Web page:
Or, What Is Just War Good For?

Daniel M. Bell, Jr.

It is widely recognized that we have entered a new era of warfare. With horrible poignancy, on September 11, 2001 terrorism announced that it had come of age. No longer are wars waged between symmetrical powers—state versus state. Now we are immersed in asymmetrical warfare, where states face non-state enemies who are palpably post-modern: trans-national, decentralized, more closely resembling a fog or that mythic beast with multiple and multiplying heads, the hydra, than the traditional more or less well-defined and (at least potentially) containable national enemy. Moreover, this hydra is one given particularly to living amongst and preying upon civilians. In other words, as the smoldering ruins of Ground Zero reminded us, this is an enemy who does not respect the traditional moral parameters of warfare.

The response to this new kind of enemy—the "global war on terror"—has been no less remarkable for the novel directions it has taken warfare. Consider, for example, the strategy of "shock and awe," with its stated aim of inflicting the psychological equivalent of the bombing of Hiroshima and Nagasaki on the enemy population; the policy of pre-emptive war as outlined in the US National Security Strategy of 2002; the illegitimacy of neutrality as implied in President Bush's address to a joint session of Congress on September 20, 2001: "Either you are with us, or you are with the terrorists"; the collapse of the international principle of national sovereignty and self-determination as the enemy is pursued across national boundaries around the globe; or the softening of international conventions on war as enemy combatants (and in many cases, civilians) are stripped of the protections of the Geneva Conventions and imprisoned under brutal conditions, often after being "disappeared" to clandestine locations inaccessible to the likes of the Red Cross through the process of abduction called "extraordinary rendition." And these are only some of the characteristics of this new manner of waging war. No doubt, much is happening about which we know nothing, given that this form of warfare involves not only more conventional, visible campaigns like those in Afghanistan and Iraq , but also "ghost wars," fought covertly in ways such that, as President Bush said, we will not know that they have begun or ended.

Accompanying this recognition is the suspicion that these developments have finally rendered the just war tradition obsolete, irrelevant, impossible. In these changed circumstances, the traditional criteria just do not seem to fit. The global war on terror and the demands of waging it successfully defy such antiquated notions like legitimate authority, last resort, and the possibility of distinguishing between combatant and non-combatant.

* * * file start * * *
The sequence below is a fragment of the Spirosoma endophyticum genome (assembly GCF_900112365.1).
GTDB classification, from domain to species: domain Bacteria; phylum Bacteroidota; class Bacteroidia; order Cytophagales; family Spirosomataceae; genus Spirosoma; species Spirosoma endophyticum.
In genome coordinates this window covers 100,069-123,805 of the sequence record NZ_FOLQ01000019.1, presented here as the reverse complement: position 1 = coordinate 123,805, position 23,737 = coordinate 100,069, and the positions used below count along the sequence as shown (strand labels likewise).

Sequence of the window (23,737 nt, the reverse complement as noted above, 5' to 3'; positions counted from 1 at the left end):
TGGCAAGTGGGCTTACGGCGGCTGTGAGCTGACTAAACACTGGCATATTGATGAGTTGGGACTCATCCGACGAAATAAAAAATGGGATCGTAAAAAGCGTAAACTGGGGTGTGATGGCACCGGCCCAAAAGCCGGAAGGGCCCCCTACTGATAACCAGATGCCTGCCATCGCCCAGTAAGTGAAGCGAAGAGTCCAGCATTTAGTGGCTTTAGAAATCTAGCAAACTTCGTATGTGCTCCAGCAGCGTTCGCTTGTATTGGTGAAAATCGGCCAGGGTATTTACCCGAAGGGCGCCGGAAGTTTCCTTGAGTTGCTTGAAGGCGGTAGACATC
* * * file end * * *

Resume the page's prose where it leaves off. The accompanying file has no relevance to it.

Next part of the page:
Put more starkly, are we not now in a perpetual (color-coded) "supreme emergency," to use Michael Walzer's well-known concept, one that does not permit us the luxury of the moral purity or "clean hands" that the just war tradition, in more amenable times, afforded? Or, to echo the logic some have used in defense of suspending key protections of the Bill of Rights, surely the just war tradition is not a "suicide pact," rigidly binding us to a code of conduct in the face of a vicious enemy that does not share our moral vision of war? Or as the US administration's briefs suggest, does not the "military necessity" of crushing the evil of terrorism overrule the binding character of just war criteria?

The challenges presented to the just war tradition by the current situation are real. For example, as warfare shifts from the nation-state model to conflict with and between non-state actors, the criterion of legitimate authority, which has traditionally conferred the power to wage war upon heads of state, is called into question. Likewise, the current situation appears to many to render the criterion of "last resort" obsolete. After all, it is argued, when facing a purely evil, irrational, nihilistic enemy like a terrorist movement, war becomes the only possible means of response. In a similar manner, many proponents of the war against terror note the difficulty both in identifying what the successful end of such a war would look like and how to measure the probability of its attainment. Consequently they have effectively replaced this criterion with what might be called a "sincere hope for success." Lastly, the difficulties the current situation presents for the criterion of non-combatant immunity are obvious. The predominantly civilian context of this war has led some to suggest that the civilian/military distinction may disappear altogether and that prohibitions on practices like torture are anachronistic.

Although the challenges are real, the shadow of suspicion cast over the just war tradition by the current situation is itself not a novel development. The tradition has consistently faced questions concerning its viability since at least the advent of nuclear weapons. Furthermore, public perception notwithstanding, neither is the changed context of terrorism and the global war on terror unprecedented. The just war tradition arose and came into its own before the advent of nation-states. Indeed, it was precisely the variegated threats posed by decentralized bodies of fighting men in the high middle ages—brigands, mercenaries, pirates, and even feudal lords themselves—that prompted the just war tradition to further limit the scope of justified violence by narrowing legitimate authority and enhancing non-combatant immunity.

So, if neither the question put to the tradition, nor the circumstances that currently prompt such a question, are new, then why the generalized sense that the just war tradition is perilously close to being eclipsed? 

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Source: Cross Currents, Spring 2006, Vol. 56,  No 1.